April 13, 2011
Federal Reserve Districts
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Business activity in the Third District has improved overall since the last Beige Book. Manufacturers reported increases in shipments and new orders in March. Retailers achieved slight year-over-year increases in sales in March. Motor vehicle dealers also reported year-over-year sales increases in March. Third District banks reported little overall change in loan volume outstanding since the last Beige Book, although a few reported increased lending on home equity credit lines and growth in small business lending. Residential real estate agents reported some increase in activity since the last Beige Book as measured by inquiries, showings, and traffic, but little pickup in sales or construction. Contacts in the commercial real estate sector said that leasing and construction activity have remained slow since the last Beige Book. Service-sector firms reported some increases in activity. Business contacts reported further price increases for inputs as they did in the previous Beige Book. Output price increases have also been reported in several sectors, but by fewer contacts than for factor prices.
The outlook among Third District business contacts is positive and has strengthened slightly. Manufacturers forecast a broad rise in shipments and orders during the next six months. Retailers expect sales to increase modestly on a year-over-year basis. Bankers expect only slight growth in lending over the next two quarters. Contacts in residential real estate have mixed views, although some expect a pickup in sales of existing homes. Contacts in commercial real estate expect market conditions to improve slowly during the year. Service-sector companies expect continued slow growth through the first half of 2011.
Over two-thirds of Third District manufacturers expect business conditions to improve during the next six months. Among the firms surveyed in March, over 60 percent expect increases in new orders and shipments, and less than 5 percent expect decreases. One supplier of construction industry materials reported receiving contracts extending further out into the fourth quarter. Plans to increase capital spending became more widespread with over one-third of area manufacturers projecting an increase over the next six months.
Third District auto dealers generally reported that sales were above the year-ago level in March and were continuing to move up. Some dealers of various brands noted the beginning of supply interruptions due to halts of vehicle and parts production in Japan resulting from the earthquake and subsequent problems there. These dealers said the supply problem had not yet become serious, but they did not know how extensive it might become or how long it might last. Dealers reported that demand for large vehicles has not declined yet despite the recent increase in the price of gasoline. Dealers said they see evidence of "pent-up demand" and they expect sales to remain strong as long as economic conditions are improving and the price of gasoline does not rise much higher.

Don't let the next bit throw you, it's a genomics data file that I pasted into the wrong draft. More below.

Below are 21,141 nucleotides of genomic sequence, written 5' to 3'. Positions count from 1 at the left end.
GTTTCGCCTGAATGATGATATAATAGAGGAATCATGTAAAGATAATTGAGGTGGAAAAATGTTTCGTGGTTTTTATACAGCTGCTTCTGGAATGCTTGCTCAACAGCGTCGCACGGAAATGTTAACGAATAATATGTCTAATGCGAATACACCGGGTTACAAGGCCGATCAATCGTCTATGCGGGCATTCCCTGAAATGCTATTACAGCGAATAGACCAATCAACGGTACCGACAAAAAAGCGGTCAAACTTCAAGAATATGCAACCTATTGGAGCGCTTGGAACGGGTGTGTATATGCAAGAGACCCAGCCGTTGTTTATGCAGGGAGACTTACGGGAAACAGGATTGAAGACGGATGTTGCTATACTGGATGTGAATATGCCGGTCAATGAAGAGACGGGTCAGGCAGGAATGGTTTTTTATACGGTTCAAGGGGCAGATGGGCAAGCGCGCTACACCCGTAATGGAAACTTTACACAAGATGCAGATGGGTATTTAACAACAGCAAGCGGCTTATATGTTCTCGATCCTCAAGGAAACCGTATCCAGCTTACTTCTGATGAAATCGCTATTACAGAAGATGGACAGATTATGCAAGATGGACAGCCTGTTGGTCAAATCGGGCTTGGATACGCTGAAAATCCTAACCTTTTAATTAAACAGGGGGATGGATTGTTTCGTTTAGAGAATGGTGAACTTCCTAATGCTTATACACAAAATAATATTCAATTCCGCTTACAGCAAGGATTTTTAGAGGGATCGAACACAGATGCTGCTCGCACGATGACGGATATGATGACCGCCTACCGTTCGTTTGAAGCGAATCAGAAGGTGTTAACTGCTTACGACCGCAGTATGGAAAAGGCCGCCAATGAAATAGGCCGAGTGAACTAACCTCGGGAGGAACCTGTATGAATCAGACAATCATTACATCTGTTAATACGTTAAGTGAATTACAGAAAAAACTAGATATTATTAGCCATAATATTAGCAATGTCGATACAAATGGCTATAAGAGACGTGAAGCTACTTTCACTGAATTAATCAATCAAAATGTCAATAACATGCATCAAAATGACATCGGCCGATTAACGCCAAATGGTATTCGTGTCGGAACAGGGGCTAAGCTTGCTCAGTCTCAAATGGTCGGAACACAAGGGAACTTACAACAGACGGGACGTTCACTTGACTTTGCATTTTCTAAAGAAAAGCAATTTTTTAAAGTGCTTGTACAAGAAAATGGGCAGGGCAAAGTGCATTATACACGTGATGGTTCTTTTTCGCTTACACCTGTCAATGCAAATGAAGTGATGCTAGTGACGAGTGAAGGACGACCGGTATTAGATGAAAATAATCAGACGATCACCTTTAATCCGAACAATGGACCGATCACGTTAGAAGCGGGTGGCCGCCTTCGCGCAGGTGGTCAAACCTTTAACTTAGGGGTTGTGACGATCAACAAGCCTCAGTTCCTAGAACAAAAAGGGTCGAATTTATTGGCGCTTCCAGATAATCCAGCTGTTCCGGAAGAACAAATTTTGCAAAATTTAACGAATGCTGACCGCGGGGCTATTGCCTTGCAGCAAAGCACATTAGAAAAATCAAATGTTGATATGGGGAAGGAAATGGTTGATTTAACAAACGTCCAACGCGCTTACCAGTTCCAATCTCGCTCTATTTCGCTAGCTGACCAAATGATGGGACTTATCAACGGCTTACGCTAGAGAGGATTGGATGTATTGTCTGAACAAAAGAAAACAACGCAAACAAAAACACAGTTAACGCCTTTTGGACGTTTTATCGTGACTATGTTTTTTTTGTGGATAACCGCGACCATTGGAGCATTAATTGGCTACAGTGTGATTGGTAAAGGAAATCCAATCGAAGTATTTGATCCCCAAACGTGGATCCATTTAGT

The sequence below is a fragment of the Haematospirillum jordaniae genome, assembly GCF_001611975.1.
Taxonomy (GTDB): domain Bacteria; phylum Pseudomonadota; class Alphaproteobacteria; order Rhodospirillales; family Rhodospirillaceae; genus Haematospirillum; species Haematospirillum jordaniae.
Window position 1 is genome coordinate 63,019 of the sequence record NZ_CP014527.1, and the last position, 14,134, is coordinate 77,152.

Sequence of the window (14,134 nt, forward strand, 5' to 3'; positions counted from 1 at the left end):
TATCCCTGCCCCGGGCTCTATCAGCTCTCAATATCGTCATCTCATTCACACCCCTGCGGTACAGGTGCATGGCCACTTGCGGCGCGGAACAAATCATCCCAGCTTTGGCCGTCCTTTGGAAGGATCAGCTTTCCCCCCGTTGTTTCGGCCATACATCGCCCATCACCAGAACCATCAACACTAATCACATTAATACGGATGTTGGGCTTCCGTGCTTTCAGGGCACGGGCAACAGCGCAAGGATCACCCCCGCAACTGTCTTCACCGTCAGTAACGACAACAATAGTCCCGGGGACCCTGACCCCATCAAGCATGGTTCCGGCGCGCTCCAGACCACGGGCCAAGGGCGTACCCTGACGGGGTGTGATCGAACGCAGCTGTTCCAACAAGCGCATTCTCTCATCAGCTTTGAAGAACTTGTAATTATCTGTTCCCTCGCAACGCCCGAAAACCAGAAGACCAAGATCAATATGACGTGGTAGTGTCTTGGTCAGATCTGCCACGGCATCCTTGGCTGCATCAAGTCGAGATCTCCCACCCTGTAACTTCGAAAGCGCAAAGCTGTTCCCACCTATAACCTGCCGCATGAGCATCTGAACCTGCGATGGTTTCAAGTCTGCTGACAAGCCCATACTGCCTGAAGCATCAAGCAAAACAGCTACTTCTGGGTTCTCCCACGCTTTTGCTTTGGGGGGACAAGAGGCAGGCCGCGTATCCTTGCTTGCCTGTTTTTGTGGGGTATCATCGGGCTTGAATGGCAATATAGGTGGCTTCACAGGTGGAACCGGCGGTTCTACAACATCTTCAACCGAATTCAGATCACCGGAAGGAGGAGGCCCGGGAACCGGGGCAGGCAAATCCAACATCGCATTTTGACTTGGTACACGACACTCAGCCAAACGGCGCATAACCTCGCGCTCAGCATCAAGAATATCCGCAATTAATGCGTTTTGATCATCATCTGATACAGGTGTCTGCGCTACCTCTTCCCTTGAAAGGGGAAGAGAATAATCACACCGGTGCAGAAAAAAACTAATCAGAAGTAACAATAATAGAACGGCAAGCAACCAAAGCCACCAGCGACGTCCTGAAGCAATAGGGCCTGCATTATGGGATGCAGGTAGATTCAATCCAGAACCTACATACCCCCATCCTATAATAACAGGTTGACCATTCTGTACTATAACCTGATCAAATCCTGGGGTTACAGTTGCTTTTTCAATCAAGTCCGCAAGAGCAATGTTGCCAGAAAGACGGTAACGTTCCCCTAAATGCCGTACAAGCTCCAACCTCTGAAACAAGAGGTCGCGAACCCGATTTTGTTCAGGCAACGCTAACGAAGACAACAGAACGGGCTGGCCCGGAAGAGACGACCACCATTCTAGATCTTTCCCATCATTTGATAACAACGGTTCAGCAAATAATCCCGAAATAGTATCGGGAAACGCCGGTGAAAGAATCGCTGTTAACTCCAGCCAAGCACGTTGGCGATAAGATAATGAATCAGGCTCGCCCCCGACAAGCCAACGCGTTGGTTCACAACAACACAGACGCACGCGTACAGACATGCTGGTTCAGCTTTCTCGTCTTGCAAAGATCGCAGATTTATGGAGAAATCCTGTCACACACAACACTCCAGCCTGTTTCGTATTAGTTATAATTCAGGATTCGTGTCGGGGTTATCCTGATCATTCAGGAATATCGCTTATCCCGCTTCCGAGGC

Real Estate and Construction
There has been little change in commercial and industrial markets in the Third District since the previous Beige Book, according to area nonresidential developers, builders, and real estate firms. While rental concessions were widely reported "even with renewals," one contact stated that "rents are bottoming out and building values are starting to improve for top-quality buildings." The overall market is expected to tighten slowly over the year. One contact indicated that the market for industrial space "may see positive net absorption by the end of the year, but three quarters of positive absorption will be needed to put pressure on rental rates." Another contact identified "shadow inventory" persisting in the office market and suggested that "a 7 percent unemployment rate is needed before the office market sees positive net absorption." With anticipated recoveries extending from six months to two years or more for various segments of nonresidential real estate, construction activity remains weak with little growth expected through 2011. Some building activity may increase for industrial space in the latter half of the year.
Prices and Wages
Business firms in the region reported mostly steady wages since the last Beige Book, although some continued to express concern about rising nonwage employment costs. Employment agencies reported growth in demand for workers, although they indicated that firms were continuing to delay additions to permanent or temporary staff until the need for more workers becomes pressing.